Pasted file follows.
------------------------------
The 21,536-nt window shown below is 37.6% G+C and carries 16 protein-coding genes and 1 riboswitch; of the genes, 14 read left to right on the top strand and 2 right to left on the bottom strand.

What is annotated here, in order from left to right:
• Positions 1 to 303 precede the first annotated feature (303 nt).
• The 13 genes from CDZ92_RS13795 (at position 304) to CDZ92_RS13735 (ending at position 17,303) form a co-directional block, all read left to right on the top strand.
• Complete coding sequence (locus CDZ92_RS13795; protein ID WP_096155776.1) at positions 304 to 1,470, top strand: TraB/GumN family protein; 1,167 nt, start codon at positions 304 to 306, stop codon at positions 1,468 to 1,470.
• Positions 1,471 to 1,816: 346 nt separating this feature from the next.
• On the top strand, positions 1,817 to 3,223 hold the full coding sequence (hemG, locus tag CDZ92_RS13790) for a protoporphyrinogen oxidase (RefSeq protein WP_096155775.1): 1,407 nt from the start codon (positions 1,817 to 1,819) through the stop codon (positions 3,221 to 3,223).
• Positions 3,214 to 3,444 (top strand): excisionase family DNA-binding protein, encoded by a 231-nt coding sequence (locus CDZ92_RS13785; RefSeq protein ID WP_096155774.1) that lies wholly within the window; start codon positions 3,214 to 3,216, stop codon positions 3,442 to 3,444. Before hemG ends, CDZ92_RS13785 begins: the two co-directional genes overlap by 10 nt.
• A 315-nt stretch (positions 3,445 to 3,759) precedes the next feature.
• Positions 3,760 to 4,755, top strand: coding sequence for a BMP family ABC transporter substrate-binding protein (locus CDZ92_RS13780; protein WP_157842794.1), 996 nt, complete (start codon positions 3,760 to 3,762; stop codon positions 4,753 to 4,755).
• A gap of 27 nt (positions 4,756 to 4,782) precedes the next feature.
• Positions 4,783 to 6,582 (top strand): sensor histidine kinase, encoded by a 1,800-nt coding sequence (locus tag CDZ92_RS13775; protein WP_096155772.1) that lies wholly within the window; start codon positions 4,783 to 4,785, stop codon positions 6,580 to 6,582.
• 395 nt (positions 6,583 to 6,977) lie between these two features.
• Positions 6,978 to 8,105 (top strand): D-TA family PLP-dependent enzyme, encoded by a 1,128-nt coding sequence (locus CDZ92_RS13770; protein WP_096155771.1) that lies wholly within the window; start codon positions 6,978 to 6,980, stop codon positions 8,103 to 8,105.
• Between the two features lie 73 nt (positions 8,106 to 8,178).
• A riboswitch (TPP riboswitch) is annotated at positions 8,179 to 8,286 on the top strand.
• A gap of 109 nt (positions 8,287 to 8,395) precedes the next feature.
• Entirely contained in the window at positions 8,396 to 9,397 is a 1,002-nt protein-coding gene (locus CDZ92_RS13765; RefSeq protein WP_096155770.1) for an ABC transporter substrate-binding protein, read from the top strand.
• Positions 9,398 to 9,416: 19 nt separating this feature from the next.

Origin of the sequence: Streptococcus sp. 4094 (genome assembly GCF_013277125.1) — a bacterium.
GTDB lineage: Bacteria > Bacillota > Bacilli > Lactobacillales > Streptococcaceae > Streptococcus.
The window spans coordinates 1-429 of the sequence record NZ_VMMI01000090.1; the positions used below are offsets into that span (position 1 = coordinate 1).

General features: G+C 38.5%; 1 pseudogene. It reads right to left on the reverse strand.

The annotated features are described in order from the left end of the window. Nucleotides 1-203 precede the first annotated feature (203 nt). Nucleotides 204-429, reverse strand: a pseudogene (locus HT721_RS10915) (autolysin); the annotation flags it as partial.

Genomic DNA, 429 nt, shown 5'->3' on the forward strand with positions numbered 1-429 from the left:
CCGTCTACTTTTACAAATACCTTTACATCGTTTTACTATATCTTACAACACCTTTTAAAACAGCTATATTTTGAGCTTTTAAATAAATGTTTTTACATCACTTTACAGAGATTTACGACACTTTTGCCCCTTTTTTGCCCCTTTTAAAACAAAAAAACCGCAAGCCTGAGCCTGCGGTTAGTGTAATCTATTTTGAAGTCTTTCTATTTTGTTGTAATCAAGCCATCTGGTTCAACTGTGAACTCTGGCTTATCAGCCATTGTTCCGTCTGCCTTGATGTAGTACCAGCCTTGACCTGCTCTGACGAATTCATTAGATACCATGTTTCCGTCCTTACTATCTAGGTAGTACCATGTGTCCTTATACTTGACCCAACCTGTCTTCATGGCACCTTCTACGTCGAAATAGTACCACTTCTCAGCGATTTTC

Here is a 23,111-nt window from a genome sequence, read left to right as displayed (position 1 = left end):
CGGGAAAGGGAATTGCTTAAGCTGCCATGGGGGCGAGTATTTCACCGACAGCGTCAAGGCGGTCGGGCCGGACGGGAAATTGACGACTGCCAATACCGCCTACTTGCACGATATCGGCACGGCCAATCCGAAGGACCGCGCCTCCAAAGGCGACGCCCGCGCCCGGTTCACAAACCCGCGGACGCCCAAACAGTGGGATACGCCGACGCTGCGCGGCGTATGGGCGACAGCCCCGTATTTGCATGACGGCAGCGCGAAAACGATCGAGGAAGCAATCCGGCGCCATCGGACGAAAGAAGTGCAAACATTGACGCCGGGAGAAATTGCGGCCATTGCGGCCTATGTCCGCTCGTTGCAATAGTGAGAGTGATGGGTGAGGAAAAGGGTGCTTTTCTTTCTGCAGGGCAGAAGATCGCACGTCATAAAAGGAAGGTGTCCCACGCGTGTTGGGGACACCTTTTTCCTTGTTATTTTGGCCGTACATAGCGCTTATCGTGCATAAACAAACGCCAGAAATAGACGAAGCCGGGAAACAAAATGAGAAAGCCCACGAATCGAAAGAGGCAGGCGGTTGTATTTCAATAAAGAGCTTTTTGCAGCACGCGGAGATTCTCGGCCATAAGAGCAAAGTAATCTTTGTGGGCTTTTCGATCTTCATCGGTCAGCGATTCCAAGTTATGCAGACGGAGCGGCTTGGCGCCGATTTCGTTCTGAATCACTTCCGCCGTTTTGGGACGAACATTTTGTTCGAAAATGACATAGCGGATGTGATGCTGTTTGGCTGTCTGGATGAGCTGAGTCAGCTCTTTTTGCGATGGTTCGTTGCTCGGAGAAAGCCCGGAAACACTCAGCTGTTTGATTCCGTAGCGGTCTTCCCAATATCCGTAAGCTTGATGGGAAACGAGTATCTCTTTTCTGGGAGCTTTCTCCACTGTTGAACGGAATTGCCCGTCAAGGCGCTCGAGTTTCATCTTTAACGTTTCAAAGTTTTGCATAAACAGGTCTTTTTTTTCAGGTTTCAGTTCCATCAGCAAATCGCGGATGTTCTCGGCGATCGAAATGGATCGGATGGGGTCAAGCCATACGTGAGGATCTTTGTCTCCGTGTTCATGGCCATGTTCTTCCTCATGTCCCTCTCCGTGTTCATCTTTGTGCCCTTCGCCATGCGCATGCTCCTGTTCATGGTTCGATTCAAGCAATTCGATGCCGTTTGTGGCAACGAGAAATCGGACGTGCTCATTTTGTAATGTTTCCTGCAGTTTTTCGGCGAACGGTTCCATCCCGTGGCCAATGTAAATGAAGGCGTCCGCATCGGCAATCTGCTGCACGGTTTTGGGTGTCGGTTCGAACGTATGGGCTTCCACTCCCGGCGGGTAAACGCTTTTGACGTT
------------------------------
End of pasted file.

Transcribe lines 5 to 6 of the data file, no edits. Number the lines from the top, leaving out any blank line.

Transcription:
• Complete coding sequence (locus CDZ92_RS13795; protein ID WP_096155776.1) at positions 304 to 1,470, top strand: TraB/GumN family protein; 1,167 nt, start codon at positions 304 to 306, stop codon at positions 1,468 to 1,470.
• Positions 1,471 to 1,816: 346 nt separating this feature from the next.